Semi Ojeleye Wins American Conference Player of the Year and Scholar-Athlete of the Year

SMU News Originally Posted: March 9, 2017 Psychology major and SMU forward Semi Ojeleye is this year’s breakout star on the men’s basketball team. The transfer from Duke leads the nationally ranked Mustangs in scoring, but his road to Dallas was not an easy one. Watch: Semi Shines at SMU

By | March 9th, 2017|Dedman College of Humanities and Sciences, Dedman College Research, Psychology, Undergraduate News|Comments Off on Semi Ojeleye Wins American Conference Player of the Year and Scholar-Athlete of the Year

Self-persuasion iPad app spurs low-income parents to protect teens against cancer-causing hpv

Medical Xpress Originally Posted: March 7, 2017 As health officials struggle to boost the number of teens vaccinated against the deadly human papillomavirus, a new study from Southern Methodist University, Dallas, found that self-persuasion works to bring parents on board. Currently public health efforts rely on educational messages and doctor recommendations to persuade parents to vaccinate their adolescents. Self-persuasion as a tool for HPV vaccinations has never been researched until now. The SMU study found that low-income parents will decide to have their teens vaccinated against the sexually transmitted cancer-causing virus if the parents persuade themselves of the protective benefits. The study's subjects—almost all moms—were taking their teens and pre-teens to a safety-net pediatric clinic for medical care. It's the first to look at changing [...]

By | March 8th, 2017|Dedman College of Humanities and Sciences, Dedman College Research, Faculty News, Psychology|Comments Off on Self-persuasion iPad app spurs low-income parents to protect teens against cancer-causing hpv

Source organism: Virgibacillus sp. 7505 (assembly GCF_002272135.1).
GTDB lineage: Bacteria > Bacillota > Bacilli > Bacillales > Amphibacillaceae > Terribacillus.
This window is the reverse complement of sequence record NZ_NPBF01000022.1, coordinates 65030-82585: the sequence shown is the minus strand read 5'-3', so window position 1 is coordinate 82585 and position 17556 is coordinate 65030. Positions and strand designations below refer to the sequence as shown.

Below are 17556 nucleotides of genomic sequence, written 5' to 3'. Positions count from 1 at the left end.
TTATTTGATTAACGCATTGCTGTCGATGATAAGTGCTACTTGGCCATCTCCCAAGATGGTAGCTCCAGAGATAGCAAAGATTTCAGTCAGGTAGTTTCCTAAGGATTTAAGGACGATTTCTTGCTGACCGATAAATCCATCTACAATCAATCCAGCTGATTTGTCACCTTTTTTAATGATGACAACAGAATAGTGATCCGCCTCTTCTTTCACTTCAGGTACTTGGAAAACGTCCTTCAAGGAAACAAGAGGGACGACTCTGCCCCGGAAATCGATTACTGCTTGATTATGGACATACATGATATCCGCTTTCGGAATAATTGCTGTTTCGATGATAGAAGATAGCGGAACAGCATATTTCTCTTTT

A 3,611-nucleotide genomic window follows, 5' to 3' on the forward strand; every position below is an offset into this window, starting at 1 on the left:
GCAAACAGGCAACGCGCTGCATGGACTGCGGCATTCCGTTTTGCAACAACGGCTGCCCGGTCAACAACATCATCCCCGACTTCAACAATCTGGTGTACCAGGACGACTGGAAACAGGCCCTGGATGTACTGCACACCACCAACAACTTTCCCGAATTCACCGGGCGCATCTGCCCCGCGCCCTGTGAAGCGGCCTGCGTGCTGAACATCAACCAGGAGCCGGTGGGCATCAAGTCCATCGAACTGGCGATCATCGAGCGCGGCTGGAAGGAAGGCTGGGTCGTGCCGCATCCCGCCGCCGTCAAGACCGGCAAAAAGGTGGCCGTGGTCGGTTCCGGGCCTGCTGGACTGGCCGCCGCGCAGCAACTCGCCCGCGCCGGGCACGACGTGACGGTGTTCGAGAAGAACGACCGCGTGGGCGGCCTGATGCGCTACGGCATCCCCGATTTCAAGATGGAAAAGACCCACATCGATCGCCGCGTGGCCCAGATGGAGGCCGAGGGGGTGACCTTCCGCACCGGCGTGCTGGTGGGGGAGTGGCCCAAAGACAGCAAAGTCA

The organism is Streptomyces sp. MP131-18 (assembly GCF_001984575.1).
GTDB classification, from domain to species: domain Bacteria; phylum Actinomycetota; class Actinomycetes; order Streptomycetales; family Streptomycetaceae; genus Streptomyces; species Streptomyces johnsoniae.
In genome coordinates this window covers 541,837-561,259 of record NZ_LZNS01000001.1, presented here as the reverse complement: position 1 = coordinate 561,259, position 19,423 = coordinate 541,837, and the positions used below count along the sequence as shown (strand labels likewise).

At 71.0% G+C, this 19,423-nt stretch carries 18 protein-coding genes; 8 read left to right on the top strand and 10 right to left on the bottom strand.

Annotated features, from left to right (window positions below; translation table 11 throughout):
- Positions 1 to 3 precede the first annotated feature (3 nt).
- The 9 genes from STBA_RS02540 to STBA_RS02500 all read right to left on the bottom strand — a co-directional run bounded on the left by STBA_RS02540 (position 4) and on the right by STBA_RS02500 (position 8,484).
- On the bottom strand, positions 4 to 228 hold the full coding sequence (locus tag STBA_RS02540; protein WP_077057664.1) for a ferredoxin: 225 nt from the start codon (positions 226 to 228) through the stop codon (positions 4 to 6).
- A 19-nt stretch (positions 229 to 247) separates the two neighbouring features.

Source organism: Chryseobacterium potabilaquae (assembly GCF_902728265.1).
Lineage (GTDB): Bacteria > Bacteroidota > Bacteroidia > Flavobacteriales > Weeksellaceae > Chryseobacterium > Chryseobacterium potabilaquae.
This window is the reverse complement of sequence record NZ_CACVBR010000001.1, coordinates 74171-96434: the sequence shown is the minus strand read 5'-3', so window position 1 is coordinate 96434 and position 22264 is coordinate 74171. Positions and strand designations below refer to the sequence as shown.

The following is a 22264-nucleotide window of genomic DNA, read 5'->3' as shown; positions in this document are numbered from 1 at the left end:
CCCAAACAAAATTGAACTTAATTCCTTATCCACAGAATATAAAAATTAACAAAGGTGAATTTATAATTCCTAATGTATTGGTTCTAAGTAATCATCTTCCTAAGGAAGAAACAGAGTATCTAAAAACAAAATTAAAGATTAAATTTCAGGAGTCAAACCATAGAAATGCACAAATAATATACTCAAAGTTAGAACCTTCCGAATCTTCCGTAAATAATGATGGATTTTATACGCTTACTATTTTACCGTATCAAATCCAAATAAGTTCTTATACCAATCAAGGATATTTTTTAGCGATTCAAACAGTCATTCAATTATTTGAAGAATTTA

#MustangsGiveBack is TODAY! Support Dedman College!

What will you support at SMU? Make a gift on March 7, 2017, and be a part of Mustangs Give Back, our annual one-day giving challenge. Here are some of the Dedman College projects on the #MustangsGiveBack list: Bring International Film Festival to Campus: SMU's spring international film festival brings the best of foreign cinema to campus. Films from the Arab world, Africa, China, France, Germany, Italy, Japan, Mexico, Russia, Spain, and many other countries and regions are screened at no cost to students or the general public. This helps bring international cinema to a city, whose existing film venues and festivals tend to exclude such films. Dollar Goal:  $5,000 Integrating History and Technology through training on 3D scanner and printer: Students interact with 3D scanned models in real time, deepening their [...]

Request for Proposals for Undergraduate Mayer Fellows, 2017-2018

Each academic year, DCII sponsors six undergraduate Mayer Undergraduate Research Fellows. These students have a double major or a major and minor(s), and at least one of these must be in Dedman College. With two faculty mentors, each Mayer Fellow conducts a research project that combines and integrates the perspectives of his/her major(s)/minor(s). Mayer Fellows have access to funds to use for research travel or for other expenses related to their research project. See website for details. Link for more information: http://www.smu.edu/Dedman/DCII/Programs/Mayer

Corporal punishment viewed as more acceptable and effective when referred to as spanking, study finds